Vitamin B12 is essential for life. It helps maintain a healthy nervous system and is vital for production of the body’s red blood cells. It is also needed to help make DNA, the genetic material in all cells. If vitamin B12 deficiency occurs, DNA production is disrupted in the bone marrow and abnormal cells called megaloblasts develop. This leads to anemia.
When you have anemia, it means that your body is either not producing enough red blood cells or your existing red blood cells are not able to carry enough oxygen around in the blood stream. Red blood cells have a life span of about four months. Hence, your body needs vitamin B12 to produce new red blood cells and replace the old ones.
What are the symptoms of vitamin B12 deficiency?
- Unusual tiredness, breathlessness (Due to reduced amounts of oxygen carried in the body)
- Feeling faint, looking pale
- Poor resistance to infection
- A sore mouth and tongue
If left untreated, Vitamin B12 deficiency can lead to nerves problems. Such symptoms include shaky movements and unsteady gait, muscle weakness, confusion and numbness.
What can be done to avoid vitamin B12 deficiency?
The human body stores several years’ worth of vitamin B12, so nutritional deficiency of this vitamin is rare. Although vitamin B12 is a water soluble vitamin, it is not excreted quickly in the urine. And even though the body only needs a small amount of vitamin B12 daily, it is not absorbed very well by the body. Hence, large amounts of the vitamin need to be supplied in the diet in order for the daily minimum to be absorbed.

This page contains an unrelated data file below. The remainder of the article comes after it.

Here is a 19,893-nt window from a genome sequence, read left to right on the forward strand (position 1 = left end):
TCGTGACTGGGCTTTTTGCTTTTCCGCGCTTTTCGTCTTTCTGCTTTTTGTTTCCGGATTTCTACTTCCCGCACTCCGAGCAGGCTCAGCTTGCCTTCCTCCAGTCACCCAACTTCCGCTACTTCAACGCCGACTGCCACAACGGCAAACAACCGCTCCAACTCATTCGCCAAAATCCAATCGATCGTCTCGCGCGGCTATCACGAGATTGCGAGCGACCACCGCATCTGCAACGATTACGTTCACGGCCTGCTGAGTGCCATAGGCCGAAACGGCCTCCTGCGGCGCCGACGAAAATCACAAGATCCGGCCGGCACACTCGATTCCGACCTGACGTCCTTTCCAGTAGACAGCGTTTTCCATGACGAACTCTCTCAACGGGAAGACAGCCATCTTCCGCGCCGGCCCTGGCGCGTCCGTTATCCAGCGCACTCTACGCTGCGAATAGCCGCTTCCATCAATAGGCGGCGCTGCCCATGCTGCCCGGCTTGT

Vegetarians are most at risk because vitamin B12 is only found in food of animal origin such as meat, liver, poultry, fish and dairy products but not in fruits or vegetables. The elderly are also at risk because a protein found in the stomach is needed to absorb the vitamin from the intestines and this protein production declines with age. About 10-15 percent of adults over 60 have some form of vitamin B12 deficiency.
Because vitamin B12 is only found in food of animal origin, strict vegetarians and people over 55 years of age should consider some form of vitamin B12 supplements to avoid deficiency.
Did you know that a study by the Journal of the American Medical Association (JAMA) in June 2002 concluded that we don’t get enough nutrition from our diet alone? It recommends that all adults take a vitamin supplement daily to prevent chronic diseases, including cancer. For a complete nutritional supplementation program to live longer and better, visit [http://www.worldwidebuilders.com]